An apparatus in accordance with the invention comprises a body of elastomeric material having a fiber-receiving opening extending therethrough between its ends and having major surfaces which extend parallel to the fiber-receiving opening and between the ends. An actuator having force applying surfaces is provided for applying compressive forces to the major surfaces of the body of elastomeric material whereby, upon placement of the optical fiber in the fiber-receiving opening of the body of elastomeric material with the desired break location substantially mid-way between the ends thereof and upon the imposition of compressive forces to the major surfaces of the body of elastomeric material, the body of elastomeric material will be compressed onto the optical fiber and will be elongated, and the optical fiber will thereby be gripped in the body of elastomeric material, and the optical fiber will be placed in tension and a crack will travel across the fiber at the desired break location. The body of elastomeric material may comprise at least two blocks of elastomeric material in side-by-side juxtaposed relationship, the two blocks having opposed surfaces with the fiber-receiving opening being on the opposed surfaces. In accordance with a further embodiment, the force-applying surfaces of the actuator are shaped to impart a curvature to at least portions of the body of elastomeric material in the vicinity of the desired break location of a fiber held in the fiber receiving opening during the application of compressive forces to the major surfaces.

BRIEF DESCRIPTION OF THE DRAWINGS

FIG. 1 is a perspective view of an optical fiber.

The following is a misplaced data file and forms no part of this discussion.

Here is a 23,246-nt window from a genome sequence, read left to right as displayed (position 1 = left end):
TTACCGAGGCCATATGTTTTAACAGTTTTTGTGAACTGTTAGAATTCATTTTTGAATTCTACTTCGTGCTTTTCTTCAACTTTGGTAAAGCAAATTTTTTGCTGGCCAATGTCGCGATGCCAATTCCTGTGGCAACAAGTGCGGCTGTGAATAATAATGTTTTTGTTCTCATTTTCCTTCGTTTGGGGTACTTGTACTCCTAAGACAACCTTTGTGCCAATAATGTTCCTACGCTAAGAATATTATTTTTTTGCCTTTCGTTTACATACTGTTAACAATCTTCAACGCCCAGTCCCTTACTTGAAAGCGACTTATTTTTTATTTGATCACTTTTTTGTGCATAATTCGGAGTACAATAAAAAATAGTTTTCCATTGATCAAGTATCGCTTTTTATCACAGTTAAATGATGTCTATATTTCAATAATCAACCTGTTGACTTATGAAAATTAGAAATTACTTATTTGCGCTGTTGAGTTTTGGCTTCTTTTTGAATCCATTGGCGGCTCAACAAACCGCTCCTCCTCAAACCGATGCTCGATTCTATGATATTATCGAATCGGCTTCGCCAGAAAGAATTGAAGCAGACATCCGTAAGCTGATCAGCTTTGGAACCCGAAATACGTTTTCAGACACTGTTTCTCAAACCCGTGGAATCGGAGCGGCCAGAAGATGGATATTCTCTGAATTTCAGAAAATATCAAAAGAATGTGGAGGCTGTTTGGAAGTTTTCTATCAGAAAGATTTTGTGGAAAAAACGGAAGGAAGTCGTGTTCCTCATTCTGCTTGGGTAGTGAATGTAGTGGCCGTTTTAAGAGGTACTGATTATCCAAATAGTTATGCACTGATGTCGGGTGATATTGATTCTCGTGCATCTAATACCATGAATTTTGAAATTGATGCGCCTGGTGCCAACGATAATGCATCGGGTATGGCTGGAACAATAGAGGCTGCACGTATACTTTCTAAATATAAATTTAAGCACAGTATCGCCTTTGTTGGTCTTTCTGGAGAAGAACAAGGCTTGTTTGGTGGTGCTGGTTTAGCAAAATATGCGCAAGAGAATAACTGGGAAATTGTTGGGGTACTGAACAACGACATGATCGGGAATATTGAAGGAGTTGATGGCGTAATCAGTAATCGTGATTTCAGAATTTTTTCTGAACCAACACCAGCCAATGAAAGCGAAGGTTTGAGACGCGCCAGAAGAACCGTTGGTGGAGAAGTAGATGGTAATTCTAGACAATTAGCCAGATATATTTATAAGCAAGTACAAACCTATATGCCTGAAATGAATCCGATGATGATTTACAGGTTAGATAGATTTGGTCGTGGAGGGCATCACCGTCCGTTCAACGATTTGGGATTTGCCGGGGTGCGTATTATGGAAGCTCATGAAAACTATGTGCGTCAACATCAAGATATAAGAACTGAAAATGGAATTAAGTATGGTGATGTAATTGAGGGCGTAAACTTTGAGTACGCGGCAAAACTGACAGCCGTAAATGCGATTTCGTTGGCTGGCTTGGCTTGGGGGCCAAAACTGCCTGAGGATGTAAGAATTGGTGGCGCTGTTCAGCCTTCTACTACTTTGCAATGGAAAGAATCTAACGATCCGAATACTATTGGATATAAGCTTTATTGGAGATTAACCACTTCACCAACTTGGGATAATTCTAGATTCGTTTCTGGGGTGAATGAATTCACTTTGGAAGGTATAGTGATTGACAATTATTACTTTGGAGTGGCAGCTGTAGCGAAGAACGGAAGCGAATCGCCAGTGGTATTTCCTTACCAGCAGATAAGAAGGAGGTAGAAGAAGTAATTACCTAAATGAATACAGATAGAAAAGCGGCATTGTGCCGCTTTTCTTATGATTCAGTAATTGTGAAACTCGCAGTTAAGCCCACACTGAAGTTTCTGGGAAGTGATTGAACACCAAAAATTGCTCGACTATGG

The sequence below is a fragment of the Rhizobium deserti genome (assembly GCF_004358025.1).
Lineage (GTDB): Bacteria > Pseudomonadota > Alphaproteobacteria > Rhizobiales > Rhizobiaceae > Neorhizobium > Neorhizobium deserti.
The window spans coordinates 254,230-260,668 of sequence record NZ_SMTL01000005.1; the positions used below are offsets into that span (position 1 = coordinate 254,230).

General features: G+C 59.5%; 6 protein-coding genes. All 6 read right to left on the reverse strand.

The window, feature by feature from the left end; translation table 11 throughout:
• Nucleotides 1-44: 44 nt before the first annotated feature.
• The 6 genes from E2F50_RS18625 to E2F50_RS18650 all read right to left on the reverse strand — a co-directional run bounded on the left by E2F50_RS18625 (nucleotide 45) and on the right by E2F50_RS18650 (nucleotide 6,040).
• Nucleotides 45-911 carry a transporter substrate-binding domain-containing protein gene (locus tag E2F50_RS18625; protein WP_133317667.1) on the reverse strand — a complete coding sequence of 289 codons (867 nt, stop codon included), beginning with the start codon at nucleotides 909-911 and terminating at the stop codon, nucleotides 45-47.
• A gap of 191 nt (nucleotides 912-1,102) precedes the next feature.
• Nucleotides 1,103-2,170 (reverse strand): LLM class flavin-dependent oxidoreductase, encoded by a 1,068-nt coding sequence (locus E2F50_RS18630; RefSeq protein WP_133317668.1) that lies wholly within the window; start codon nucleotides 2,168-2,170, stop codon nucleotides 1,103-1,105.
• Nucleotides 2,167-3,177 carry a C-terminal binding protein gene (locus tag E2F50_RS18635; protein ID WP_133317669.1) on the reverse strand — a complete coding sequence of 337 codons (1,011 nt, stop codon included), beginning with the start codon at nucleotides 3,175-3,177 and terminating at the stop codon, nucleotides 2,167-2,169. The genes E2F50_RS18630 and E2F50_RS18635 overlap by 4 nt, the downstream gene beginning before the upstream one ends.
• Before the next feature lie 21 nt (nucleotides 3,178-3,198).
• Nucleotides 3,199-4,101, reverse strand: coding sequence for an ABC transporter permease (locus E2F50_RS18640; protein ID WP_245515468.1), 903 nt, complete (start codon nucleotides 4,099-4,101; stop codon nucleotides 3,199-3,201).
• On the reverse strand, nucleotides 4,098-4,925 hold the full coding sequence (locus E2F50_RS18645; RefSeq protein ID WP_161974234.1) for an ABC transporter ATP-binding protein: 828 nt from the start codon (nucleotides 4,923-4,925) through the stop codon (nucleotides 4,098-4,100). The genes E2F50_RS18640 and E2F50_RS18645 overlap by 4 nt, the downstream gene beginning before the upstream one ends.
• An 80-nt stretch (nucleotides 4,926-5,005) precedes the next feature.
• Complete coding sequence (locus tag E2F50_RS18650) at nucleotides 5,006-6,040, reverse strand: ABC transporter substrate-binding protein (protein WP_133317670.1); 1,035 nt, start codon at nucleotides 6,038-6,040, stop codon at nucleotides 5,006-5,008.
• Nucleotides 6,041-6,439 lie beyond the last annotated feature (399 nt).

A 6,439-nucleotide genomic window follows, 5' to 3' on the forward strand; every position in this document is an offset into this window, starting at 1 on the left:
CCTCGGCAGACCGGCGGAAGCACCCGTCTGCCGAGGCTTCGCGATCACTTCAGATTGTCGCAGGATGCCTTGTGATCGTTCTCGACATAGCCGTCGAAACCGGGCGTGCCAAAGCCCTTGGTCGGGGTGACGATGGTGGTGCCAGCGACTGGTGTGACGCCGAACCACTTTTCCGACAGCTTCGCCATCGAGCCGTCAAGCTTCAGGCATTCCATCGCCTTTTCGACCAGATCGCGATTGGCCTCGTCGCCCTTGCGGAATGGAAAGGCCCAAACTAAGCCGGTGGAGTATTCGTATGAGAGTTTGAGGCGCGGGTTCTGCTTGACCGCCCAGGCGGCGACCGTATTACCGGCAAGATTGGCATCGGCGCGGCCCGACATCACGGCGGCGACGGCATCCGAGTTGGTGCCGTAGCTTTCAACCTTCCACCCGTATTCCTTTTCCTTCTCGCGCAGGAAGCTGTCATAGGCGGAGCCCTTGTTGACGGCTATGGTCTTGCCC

FIG. 2 is an enlarged view of the end portion of an optical fiber showing a fractured surface.

FIG. 3 is a perspective view of an apparatus for carrying out the method of the invention, this view showing the parts of the apparatus exploded from each other.

FIG. 4 is a view similar to FIG. 3 but showing the positions of the parts when they are assembled to each other for carrying out a fiber breaking operation.

FIG. 5 is a cross-sectional view looking in the direction of the arrows 5--5 of FIG. 3 but with the elastomeric blocks positioned in the recess in the lower force applying block.

FIG. 6 is a view similar to FIG. 5 but showing the positions of the parts when a fiber is being compressed and is on the verge of breaking.

FIG. 7 is an enlarged diagrammatic view which illustrates the tension and compression forces which are established in the optical fiber and in the elastomeric blocks when the process is carried out.

PREFERRED EMBODIMENT

FIG. 1 shows an optical fiber 2 having a notch 4 therein at the location of a desired break in the fiber. The notch 4 is formed by scribing or by etching or other methods and is formed in preparation for breaking the fiber so that when the fiber is placed in tension, a crack will travel across the fiber from the notch. FIG. 2 shows the end portion 6 of a fiber which has been fractured or broken and which has a fractured surface 8. Ideally, this surface should extend normally with respect to the fiber axis although it is difficult to avoid a very slight fracture angle; a fracture angle of one degree or less can be tolerated when optical splices are being produced.